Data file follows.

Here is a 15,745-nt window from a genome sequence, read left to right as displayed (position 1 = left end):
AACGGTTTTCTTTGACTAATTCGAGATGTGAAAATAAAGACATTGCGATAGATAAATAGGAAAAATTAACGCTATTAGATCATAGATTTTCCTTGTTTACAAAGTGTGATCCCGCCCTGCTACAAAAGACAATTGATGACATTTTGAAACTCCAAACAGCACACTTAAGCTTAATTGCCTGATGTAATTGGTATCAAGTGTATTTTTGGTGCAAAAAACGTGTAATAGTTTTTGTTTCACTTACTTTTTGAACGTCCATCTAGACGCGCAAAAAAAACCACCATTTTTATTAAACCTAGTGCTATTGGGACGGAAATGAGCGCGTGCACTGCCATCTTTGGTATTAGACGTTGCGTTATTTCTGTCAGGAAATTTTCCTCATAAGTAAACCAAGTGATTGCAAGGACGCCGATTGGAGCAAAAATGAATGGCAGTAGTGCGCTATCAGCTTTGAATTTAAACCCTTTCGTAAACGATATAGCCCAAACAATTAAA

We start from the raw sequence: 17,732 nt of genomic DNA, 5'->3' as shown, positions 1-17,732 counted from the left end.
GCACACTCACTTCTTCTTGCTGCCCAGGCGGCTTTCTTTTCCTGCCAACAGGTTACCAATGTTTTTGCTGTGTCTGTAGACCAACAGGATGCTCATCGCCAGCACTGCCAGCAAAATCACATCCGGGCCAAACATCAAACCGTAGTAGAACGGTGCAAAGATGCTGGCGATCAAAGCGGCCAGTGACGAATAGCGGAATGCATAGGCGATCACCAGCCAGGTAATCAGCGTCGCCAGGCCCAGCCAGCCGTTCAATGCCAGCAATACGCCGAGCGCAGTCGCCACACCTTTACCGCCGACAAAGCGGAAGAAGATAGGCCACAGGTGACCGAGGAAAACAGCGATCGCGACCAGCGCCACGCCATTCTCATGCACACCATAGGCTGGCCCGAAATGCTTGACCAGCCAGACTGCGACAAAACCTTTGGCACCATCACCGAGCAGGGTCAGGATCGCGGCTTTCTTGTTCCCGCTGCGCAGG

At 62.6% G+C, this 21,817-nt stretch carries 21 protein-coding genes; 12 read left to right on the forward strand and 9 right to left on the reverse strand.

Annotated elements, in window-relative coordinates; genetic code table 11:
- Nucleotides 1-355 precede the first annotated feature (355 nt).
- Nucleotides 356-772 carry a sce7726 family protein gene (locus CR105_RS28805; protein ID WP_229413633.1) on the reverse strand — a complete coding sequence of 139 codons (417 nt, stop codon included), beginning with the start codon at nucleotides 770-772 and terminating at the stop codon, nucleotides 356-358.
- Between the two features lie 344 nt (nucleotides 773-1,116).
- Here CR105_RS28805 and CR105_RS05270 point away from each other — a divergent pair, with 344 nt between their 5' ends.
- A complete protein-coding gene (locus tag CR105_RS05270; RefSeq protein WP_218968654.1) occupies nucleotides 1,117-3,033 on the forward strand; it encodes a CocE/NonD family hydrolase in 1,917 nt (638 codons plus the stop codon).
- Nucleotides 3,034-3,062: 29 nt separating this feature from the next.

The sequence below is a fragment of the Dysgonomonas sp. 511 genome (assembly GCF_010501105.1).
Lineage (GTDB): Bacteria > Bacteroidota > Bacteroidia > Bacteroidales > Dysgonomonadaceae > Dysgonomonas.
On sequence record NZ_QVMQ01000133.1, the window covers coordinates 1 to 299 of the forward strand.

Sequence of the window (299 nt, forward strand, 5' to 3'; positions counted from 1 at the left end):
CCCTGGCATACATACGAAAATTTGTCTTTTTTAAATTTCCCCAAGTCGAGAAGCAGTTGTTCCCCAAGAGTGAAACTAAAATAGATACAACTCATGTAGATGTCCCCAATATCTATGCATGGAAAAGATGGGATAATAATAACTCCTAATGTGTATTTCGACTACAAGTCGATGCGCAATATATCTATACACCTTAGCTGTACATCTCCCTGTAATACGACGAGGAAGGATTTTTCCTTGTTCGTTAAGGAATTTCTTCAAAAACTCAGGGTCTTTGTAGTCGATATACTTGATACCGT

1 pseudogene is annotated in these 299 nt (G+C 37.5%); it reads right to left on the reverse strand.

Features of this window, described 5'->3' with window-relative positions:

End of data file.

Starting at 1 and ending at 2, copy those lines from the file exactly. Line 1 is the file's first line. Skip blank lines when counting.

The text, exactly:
Here is a 15,745-nt window from a genome sequence, read left to right as displayed (position 1 = left end):
AACGGTTTTCTTTGACTAATTCGAGATGTGAAAATAAAGACATTGCGATAGATAAATAGGAAAAATTAACGCTATTAGATCATAGATTTTCCTTGTTTACAAAGTGTGATCCCGCCCTGCTACAAAAGACAATTGATGACATTTTGAAACTCCAAACAGCACACTTAAGCTTAATTGCCTGATGTAATTGGTATCAAGTGTATTTTTGGTGCAAAAAACGTGTAATAGTTTTTGTTTCACTTACTTTTTGAACGTCCATCTAGACGCGCAAAAAAAACCACCATTTTTATTAAACCTAGTGCTATTGGGACGGAAATGAGCGCGTGCACTGCCATCTTTGGTATTAGACGTTGCGTTATTTCTGTCAGGAAATTTTCCTCATAAGTAAACCAAGTGATTGCAAGGACGCCGATTGGAGCAAAAATGAATGGCAGTAGTGCGCTATCAGCTTTGAATTTAAACCCTTTCGTAAACGATATAGCCCAAACAATTAAA